Centre County officials look to buck statewide trend with nonprofit nursing home status

Terry Tomassetti said it was just time to get out of the nursing home business.

The chairman of the Blair County Board of Commissioners voted Tuesday in favor of the sale of Valley View Home, making Blair the ninth county across the state that has sold its nursing home since 2004.

“At this point we decided simply that this was the best point of action for the county,” he said. “We don’t want to be in this business.”

The sale comes at a time when Centre County officials still mull the possibility of giving up direct control of Centre Crest, but the county would buck the recent trend of counties selling the asset.

The Centre County commissioners remain completely against the concept of a sale, and are looking at the option of turning the facility into a public nonprofit, run by a community-based board of directors.

Chairman Steve Dershem is adamant that selling Centre Crest has not and will not be an option for the sitting board.

“I’m committed to the success of Centre Crest whether it’s a not for profit or county home,” Dershem said.

The trend

Blair County’s idea to cut the asset and turn it over to a private company is not a new one.

In the past five years, counties such as Adams, Cambria, Lackawanna and Carbon have all decided to get out of the nursing home business completely to ease the burden on taxpayers. There has been on average about one less county-owned nursing home per year over the past 10 years and the total number now sits at 32 in the state.

In Carbon County, Weatherwood cost taxpayers about $3 million in 2009 when the board decided it was time for a change.

William O’Gurek, a current commissioner and chairman when the home was sold, said selling the asset was hard, and he knew that the lump sum would run out, but it was costing the county too much money.

“I know it runs out, but had we never sold the home, the losses would have never run out,” he said.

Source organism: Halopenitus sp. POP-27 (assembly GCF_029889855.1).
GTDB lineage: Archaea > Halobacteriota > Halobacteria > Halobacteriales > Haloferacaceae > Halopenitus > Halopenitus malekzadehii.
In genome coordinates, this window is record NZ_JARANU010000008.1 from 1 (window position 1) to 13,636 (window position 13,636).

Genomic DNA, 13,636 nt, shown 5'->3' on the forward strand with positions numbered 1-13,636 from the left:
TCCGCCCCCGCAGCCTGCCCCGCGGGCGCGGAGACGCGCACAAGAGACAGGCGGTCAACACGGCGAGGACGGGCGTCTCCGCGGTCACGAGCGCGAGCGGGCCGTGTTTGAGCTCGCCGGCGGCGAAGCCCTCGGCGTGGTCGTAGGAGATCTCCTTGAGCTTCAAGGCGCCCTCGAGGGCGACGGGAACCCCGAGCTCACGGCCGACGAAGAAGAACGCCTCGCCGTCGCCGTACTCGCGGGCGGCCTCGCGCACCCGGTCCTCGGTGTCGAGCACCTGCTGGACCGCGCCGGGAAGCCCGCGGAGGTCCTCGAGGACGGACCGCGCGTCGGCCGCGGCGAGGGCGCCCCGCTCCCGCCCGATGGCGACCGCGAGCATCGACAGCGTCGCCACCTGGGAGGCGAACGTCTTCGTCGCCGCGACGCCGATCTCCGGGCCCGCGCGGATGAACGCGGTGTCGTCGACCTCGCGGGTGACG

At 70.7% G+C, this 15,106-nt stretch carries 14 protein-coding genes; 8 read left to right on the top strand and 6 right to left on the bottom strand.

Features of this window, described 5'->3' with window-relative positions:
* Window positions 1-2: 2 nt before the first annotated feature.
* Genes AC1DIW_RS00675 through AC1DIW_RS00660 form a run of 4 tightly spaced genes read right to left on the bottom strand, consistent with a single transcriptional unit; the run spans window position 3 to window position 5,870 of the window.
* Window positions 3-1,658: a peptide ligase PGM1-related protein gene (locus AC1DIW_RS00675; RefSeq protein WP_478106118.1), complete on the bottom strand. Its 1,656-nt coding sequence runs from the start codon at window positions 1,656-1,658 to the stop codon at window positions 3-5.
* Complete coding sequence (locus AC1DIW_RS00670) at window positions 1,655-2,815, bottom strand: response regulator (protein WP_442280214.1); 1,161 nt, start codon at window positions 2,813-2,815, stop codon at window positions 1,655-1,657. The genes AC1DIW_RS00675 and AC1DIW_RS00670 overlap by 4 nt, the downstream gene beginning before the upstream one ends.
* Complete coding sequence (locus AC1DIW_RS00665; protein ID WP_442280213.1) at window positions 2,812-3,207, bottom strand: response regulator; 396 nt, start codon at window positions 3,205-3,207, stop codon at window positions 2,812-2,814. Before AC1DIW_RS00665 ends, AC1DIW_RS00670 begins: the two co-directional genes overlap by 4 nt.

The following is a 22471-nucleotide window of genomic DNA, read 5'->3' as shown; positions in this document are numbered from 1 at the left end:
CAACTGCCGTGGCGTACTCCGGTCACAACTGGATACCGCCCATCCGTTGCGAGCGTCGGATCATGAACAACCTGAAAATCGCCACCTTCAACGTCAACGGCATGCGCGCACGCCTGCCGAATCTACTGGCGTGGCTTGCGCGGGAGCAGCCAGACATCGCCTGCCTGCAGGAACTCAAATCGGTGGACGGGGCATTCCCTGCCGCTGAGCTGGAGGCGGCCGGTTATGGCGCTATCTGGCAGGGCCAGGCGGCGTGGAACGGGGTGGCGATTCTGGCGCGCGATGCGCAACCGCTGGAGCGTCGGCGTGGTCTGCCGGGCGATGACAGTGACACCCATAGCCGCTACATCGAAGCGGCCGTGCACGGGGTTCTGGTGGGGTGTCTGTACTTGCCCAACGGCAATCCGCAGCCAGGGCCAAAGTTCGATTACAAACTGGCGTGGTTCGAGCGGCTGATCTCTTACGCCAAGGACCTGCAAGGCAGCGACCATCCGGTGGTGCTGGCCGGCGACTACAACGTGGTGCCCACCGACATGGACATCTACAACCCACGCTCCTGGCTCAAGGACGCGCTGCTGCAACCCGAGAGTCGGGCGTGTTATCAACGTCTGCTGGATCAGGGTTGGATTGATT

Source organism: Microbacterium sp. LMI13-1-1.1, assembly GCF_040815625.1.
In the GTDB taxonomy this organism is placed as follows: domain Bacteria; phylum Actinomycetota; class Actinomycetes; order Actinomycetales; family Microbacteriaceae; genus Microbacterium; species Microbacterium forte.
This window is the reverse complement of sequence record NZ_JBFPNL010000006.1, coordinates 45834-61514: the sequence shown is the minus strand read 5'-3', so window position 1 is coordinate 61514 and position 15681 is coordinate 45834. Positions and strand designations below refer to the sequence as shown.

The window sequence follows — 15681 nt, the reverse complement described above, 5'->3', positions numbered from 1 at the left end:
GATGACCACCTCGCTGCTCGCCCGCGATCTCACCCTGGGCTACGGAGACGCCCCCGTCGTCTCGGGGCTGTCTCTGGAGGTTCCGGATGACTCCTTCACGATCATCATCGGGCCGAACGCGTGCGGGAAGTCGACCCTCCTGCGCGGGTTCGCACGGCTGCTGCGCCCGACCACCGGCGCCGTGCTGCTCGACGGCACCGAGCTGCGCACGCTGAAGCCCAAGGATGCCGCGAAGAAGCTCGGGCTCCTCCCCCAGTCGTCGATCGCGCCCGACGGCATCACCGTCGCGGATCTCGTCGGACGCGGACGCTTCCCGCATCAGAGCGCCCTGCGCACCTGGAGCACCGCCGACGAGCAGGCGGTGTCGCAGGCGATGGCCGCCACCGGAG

The situation was similar in Adams County. The facility had been running at a deficit for multiple years, and the board decided it was time to pull the plug.

Former commissioner George Weikert also cited growing competition and a lower reimbursement structure for county-owned homes as reasons to sell.

“You just can’t compete with them when you’re running a county facility,” he said, “County government is not as well trained to operate (nursing homes) as the private sector.”

Weikert said the transition went smoothly and didn’t meet too much opposition. Though no members of that board were re-elected, he said the sale of the nursing home likely wasn’t a big factor in that decision.

Cambria County looked at the idea of turning the facility into a public nonprofit, but ultimately the board members decided it wasn’t for them, former Chairman P.J. Stevens said.

The home lost about $4.5 million in 2008 when the commissioners decided they were in a hole that was only going to get deeper.

“There was no hope to even break even,” Stevens said.

And in Lackawanna County, Commissioner Corey O’Brien went as far as to say that no counties should be in the nursing home business.

He voted in favor of a sale in 2009 for a facility he said was losing about $1 million.

“Why are we in the business?” he said. “We’re not nursing home professionals.”

Pros and cons

When the Medicaid reimbursement structure was locked back in 2006 for county-owned homes, not many people were happy. Especially not Centre County, which was locked in at a rate of about $160 per day per resident — the third lowest rate in Pennsylvania.

“There isn’t as much incentive financially to take someone that needs more care,” said Mike Wilt, executive director of the.Pennsylvania Association of County Affiliated Homes.

The county home now has a larger rate of patients who need a high level of care, but it is not getting reimbursed for that increased number. If the county were to change to the public nonprofit format, it would likely be reimbursed at the higher rate.

The board is hoping that number helps offset some of Centre Crest’s $1.5 million shortfall — which combines operational losses at the facility and a fixed debt payment for renovations — getting the home back on track financially and not becoming an increased burden on taxpayers.